The first day of the school year brings lots of new information and procedures for students to learn. For example, each teacher has a set of classroom rules for students to learn and obey. Teachers look for creative ways to teach the rules. Teaching the rules in fun ways helps students learn and remember them faster and perhaps be more willing to accept them.
In preschool through second grade, students may comprehend the rules better than they can read them. Ask the students to help you by illustrating the rules. For example, if one of your rules is to treat others with respect or as they would like to be treated, have the students draw a picture of what that looks like. Use some of the students’ illustrations beside your rules chart to remind them of what you are looking for. Alternatively, have each student illustrate each rule and make her own class rule book.
My Class Rules
Encourage your elementary and middle school students to participate in the rule-making process. Put them in small groups of three or four students and have them create prospective rules for the class. Limit the rules to four per group, and have each group explain why they chose the rules on their list. Invite students to act out obeying the rules. Compile a list of the best rules after you eliminate the duplicates. Vote on the top ten rules and the consequences. Alternatively, have students create a rap song to teach the rules.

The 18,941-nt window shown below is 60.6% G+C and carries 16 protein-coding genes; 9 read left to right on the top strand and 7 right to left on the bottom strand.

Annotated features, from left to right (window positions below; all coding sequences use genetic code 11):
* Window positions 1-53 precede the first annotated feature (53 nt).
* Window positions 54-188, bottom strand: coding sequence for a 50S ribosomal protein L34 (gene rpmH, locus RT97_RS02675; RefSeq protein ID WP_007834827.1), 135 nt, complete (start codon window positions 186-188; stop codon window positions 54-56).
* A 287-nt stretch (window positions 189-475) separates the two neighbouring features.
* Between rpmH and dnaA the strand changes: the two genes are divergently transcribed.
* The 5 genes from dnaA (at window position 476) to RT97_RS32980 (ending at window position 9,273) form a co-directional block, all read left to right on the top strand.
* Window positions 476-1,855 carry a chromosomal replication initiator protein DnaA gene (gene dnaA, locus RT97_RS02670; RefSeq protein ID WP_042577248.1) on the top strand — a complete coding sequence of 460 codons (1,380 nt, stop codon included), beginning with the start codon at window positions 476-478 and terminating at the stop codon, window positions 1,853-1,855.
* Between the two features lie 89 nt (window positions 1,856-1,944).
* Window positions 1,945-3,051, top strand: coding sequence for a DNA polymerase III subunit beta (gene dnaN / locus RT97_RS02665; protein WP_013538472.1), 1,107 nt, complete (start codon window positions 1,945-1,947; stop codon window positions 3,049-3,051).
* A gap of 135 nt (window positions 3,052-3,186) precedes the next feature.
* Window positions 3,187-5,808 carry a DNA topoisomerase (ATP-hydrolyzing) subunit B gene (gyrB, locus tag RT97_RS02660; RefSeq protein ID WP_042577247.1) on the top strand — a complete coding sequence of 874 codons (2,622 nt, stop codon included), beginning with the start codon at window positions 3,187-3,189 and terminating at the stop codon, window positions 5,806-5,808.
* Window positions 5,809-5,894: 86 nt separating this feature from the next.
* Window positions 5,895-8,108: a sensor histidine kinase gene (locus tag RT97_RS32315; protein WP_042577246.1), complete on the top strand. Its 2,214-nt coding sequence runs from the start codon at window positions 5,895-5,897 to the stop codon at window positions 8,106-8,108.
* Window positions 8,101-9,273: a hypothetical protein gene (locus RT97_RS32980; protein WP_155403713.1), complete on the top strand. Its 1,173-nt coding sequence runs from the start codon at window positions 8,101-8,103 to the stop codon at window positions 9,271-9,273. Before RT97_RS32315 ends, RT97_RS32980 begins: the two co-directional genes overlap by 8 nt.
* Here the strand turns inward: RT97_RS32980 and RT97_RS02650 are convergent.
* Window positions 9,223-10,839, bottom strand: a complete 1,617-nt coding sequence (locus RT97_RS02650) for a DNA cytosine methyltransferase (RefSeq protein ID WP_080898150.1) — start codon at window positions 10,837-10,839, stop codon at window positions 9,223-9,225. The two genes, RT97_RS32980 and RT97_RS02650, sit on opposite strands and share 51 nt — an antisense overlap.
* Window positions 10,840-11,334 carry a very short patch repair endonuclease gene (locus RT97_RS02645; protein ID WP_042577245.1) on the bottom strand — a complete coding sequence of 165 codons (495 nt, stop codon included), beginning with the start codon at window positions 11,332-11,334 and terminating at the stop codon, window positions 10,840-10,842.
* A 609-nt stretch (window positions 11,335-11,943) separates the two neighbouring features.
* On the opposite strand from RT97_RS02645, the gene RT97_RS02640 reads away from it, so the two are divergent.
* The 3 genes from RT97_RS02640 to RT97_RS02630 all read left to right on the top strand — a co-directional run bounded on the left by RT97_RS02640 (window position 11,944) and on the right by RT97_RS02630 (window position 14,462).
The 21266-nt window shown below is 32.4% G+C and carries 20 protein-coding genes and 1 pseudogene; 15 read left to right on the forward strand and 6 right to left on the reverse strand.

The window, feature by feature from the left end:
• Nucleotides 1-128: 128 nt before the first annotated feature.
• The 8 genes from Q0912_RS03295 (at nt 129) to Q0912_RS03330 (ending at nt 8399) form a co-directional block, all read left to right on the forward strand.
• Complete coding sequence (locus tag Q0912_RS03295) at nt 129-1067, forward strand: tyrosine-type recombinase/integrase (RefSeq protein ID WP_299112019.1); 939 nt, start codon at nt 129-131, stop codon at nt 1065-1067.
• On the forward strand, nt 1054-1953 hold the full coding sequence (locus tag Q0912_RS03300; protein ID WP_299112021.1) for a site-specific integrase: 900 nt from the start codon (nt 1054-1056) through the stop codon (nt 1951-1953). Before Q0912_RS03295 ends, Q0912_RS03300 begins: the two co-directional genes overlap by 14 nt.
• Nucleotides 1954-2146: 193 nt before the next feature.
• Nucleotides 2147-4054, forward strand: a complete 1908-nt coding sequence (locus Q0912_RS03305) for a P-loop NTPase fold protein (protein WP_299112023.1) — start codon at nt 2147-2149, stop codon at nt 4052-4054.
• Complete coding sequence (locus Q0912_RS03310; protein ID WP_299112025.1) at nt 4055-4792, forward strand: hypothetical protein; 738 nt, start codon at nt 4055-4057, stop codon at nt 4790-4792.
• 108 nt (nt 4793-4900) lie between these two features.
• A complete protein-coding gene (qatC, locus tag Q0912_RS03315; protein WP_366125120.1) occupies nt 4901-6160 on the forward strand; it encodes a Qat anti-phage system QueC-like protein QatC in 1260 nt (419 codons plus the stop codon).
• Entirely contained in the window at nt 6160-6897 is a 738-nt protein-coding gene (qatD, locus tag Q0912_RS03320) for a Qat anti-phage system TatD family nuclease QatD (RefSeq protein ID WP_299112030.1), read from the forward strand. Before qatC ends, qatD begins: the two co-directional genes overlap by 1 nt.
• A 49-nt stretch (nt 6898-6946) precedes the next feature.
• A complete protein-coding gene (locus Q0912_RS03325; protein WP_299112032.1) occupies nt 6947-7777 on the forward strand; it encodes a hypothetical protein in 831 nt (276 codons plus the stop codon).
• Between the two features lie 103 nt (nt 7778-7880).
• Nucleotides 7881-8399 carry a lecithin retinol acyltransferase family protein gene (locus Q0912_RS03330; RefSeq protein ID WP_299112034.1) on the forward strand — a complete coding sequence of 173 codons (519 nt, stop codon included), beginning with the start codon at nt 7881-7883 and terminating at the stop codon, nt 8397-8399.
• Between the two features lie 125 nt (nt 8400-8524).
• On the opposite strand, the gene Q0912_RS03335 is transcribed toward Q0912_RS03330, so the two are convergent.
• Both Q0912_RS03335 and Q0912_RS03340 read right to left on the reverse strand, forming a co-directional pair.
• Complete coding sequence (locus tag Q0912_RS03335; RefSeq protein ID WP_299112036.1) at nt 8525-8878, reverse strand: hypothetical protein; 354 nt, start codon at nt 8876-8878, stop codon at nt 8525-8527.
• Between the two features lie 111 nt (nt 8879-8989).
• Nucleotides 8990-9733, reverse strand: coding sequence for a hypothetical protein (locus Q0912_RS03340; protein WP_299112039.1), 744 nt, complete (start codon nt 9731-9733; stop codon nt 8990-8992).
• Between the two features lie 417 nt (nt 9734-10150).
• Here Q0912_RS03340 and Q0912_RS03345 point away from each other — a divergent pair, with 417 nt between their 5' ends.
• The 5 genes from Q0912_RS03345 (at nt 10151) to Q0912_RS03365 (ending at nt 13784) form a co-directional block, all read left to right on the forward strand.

Rules Word Games
Write rules in short segments on index cards, such as “I will treat,” “others as I want” and “to be treated” on three separate cards. Scramble several of the rules together and have your elementary students construct each rule correctly. Another option leaves one or more words out of each rule and places the missing words in a crossword puzzle or a word search puzzle. Alternatively, place the words in a maze where the correct order of the words gets you through the maze.
Rules Match Games
In a grid, lay out cards with rules spelled out and a companion card with your elementary class rule illustrated. Shuffle the cards and lay them out on the grid and have students find the matching cards. Alternatively, list the rules in categories such as acceptable classroom behaviors, how to properly lay out your assignment papers (name, date, subject) or opening and ending class behaviors. Have students match the rule with the appropriate category.
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